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Having an ultrasound or pregnancy test is the surest way to confirm a pregnancy, but you may notice some early pregnancy symptoms before you have formal confirmation. The earliest pregnancy symptoms differ in how and when they present but if you suspect you are pregnant, you should consult with your general practitioner as soon as possible to ensure you get good antenatal care. Today we are going to answer the question of ‘when do pregnancy symptoms appear’.


The Most Common Early Pregnancy Symptoms

Some women may expect pregnancy symptoms very soon after conception, usually between three and six weeks later. These may include

  • A missed menstrual period
  • Fatigue
  • Sensitivity to smells
  • Morning sickness.


Other signs and pregnancy symptoms may include

  • Breast changes including sensitivity and breast enlargement
  • Spotting or cramping
  • Bloating
  • More frequent urination
  • Mood swings
  • Changes in your body temperature.


When Do Pregnancy Symptoms Appear?

By week four after conception, implantation of the fertilised egg will occur in the lining of your uterus. In some women, this can cause implantation bleeding, and may occur around the time you were expecting your menstrual period. Implantation bleeding is usually lighter and coloured differently to menstrual fluid. It may be pink or brown in colour and accompanied by light cramps that are not usually as severe as menstrual cramps. 

If you experience spotting or implantation bleeding you should consult with your general practitioner straight away. Stop drinking alcohol or smoking and discuss any medication or drugs you are taking with your GP. You can take a home pregnancy test or ask your GP for a blood test to confirm pregnancy.


Understanding Pregnancy Symptoms

Your body goes through a lot of changes when you are pregnant, and you may experience lots of pregnancy symptoms early on, including



A higher body temperature

Your base temperature may be elevated and you might find you get hot very quickly when you exercise. Make sure you drink lots of fluids.


Breast changes

Most women start to experience breast changes between four and six weeks of pregnancy. As your hormone levels change, your breasts will get larger and become more sensitive. Your areola or the area around your nipple may get darker.

Some women also experience a nipple discharge from around week 11.

You might need to get a bigger bra early on. Invest in something supportive and adjustable as you may experience more changes as your pregnancy progresses. If your nipples are sensitive, you can purchase breast pads to put in your bra to reduce friction.


Mood changes

Your moods may change unpredictably as your hormone levels adjust. Your moods may fluctuate between depression, euphoria, irritability and anxiety.


Morning sickness and nausea

Morning sickness doesn’t affect everyone but if it does, it is likely to present around weeks four to six, and peak around week nine. It’s common to experience severe morning sickness during your first trimester. For many women, this symptom improves as the pregnancy progresses, but for other women, it can be a persistent problem throughout pregnancy and may induce nausea and vomiting at any time of day.

If you are vomiting a lot, you must make sure you are taking enough fluids in. if morning sickness is very severe, you may need to discuss treatment options with your general practitioner to ensure you are adequately hydrated and keeping enough nutrients down.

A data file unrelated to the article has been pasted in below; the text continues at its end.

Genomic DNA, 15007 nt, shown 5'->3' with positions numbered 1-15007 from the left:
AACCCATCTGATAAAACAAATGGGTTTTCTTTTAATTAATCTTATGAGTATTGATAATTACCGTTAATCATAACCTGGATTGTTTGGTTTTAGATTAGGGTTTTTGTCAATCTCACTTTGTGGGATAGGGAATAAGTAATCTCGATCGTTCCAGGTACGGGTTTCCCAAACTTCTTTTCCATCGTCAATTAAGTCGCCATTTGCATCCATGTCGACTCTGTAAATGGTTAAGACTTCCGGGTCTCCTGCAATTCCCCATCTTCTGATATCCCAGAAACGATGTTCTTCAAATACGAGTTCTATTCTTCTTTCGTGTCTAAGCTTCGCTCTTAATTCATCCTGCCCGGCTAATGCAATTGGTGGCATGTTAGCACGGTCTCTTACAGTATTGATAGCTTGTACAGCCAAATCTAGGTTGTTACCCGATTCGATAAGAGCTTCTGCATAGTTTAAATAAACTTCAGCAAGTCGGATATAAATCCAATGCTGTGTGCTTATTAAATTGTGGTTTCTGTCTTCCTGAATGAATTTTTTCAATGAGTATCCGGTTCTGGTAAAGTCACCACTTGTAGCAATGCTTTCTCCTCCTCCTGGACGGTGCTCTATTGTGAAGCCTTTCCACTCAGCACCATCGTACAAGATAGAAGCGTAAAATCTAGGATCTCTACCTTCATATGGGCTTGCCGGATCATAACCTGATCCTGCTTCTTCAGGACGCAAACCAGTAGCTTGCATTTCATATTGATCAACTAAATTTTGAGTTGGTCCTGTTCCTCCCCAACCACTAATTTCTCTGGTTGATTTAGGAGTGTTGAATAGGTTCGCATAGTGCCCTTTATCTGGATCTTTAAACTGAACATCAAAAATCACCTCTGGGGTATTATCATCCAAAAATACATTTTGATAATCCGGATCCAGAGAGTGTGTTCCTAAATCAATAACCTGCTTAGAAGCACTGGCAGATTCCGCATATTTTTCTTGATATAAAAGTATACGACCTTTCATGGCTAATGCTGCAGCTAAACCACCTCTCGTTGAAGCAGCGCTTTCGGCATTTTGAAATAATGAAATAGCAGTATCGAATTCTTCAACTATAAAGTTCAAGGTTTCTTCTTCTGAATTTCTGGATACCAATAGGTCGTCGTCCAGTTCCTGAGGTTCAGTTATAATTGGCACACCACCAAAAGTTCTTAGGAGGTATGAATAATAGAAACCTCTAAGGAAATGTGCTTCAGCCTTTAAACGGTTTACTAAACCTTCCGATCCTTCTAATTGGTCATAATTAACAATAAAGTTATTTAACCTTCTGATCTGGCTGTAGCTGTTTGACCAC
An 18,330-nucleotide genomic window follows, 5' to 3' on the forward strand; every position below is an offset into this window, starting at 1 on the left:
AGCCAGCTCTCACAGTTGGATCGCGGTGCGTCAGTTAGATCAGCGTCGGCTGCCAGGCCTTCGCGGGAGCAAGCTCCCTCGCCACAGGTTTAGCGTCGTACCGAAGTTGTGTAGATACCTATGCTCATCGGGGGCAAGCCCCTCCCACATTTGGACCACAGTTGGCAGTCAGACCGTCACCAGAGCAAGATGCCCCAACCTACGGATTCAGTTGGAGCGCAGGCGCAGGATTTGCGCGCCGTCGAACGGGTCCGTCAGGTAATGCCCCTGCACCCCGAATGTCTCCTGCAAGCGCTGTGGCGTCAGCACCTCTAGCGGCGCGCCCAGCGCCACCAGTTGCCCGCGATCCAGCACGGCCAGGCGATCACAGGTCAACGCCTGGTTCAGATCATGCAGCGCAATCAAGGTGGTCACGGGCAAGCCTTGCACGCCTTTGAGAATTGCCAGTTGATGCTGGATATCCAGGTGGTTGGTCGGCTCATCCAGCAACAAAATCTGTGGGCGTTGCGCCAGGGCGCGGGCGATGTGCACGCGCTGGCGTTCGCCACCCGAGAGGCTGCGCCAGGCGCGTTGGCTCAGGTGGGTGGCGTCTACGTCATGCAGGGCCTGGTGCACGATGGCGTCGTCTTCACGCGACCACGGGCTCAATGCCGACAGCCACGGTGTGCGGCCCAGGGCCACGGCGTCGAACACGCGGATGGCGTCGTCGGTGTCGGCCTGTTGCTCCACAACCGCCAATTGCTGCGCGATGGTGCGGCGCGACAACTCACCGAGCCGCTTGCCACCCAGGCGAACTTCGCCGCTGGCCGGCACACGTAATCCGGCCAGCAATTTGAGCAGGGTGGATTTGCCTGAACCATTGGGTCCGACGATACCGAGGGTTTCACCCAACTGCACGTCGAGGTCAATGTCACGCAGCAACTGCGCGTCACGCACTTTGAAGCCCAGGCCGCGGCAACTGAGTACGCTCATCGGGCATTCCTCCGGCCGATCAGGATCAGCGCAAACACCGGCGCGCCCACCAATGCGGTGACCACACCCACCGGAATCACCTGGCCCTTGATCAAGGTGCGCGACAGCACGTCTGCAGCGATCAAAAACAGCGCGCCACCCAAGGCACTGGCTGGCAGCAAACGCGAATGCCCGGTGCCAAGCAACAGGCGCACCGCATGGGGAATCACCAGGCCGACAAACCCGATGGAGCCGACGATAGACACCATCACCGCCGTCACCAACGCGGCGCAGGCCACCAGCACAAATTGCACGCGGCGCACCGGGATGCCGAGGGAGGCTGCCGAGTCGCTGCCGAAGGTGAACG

The Importance Of Antenatal Care During Pregnancy

Whether you are pregnant with your first child or your fourth, getting professional care can keep you and your baby healthy. During antenatal visits, your GP will perform health checks and screen you for complications. As your pregnancy progresses, your healthcare provider will also monitor your baby’s growth and development

antenatal care symptoms pregnancy chatswoodSome of the routine tests you can expect include

  • Checking your urine
  • Taking your blood pressure
  • Taking your weight
  • Measuring your belly and the length of your baby
  • Ultrasounds allow your healthcare practitioner to look in on the development of your baby but they may not be performed at every appointment

During antenatal visits, your healthcare provider will also give you psycho-emotional support and tips to manage your pregnancy symptoms. You can discuss any worrisome symptoms and start making plans for your delivery early on. If you have any anxiety or stress about the pregnancy your healthcare provider will help you to cope with it better.


As your baby gets bigger, you will visit your healthcare provider more frequently. On average you can expect to visit your healthcare provider

  • Every four to six weeks until 28 weeks of pregnancy
  • Every two to three weeks until 36 weeks of pregnancy
  • Every two weeks until you deliver your baby


If your pregnancy is high risk or you experience complications, your caregiver will want you to come in more often. You can decide if you’d like to go alone, or if you would like someone to accompany you. There is merit to having your partner go along, but sometimes you may want to discuss private concerns on your own.

For help in understanding when do pregnancy symptoms appear, it’s best to consult with a professional. Please contact us for an appointment: (02) 9884 9300.





Early Pregnancy Symptoms

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Check-ups, tests and scans available during your pregnancy

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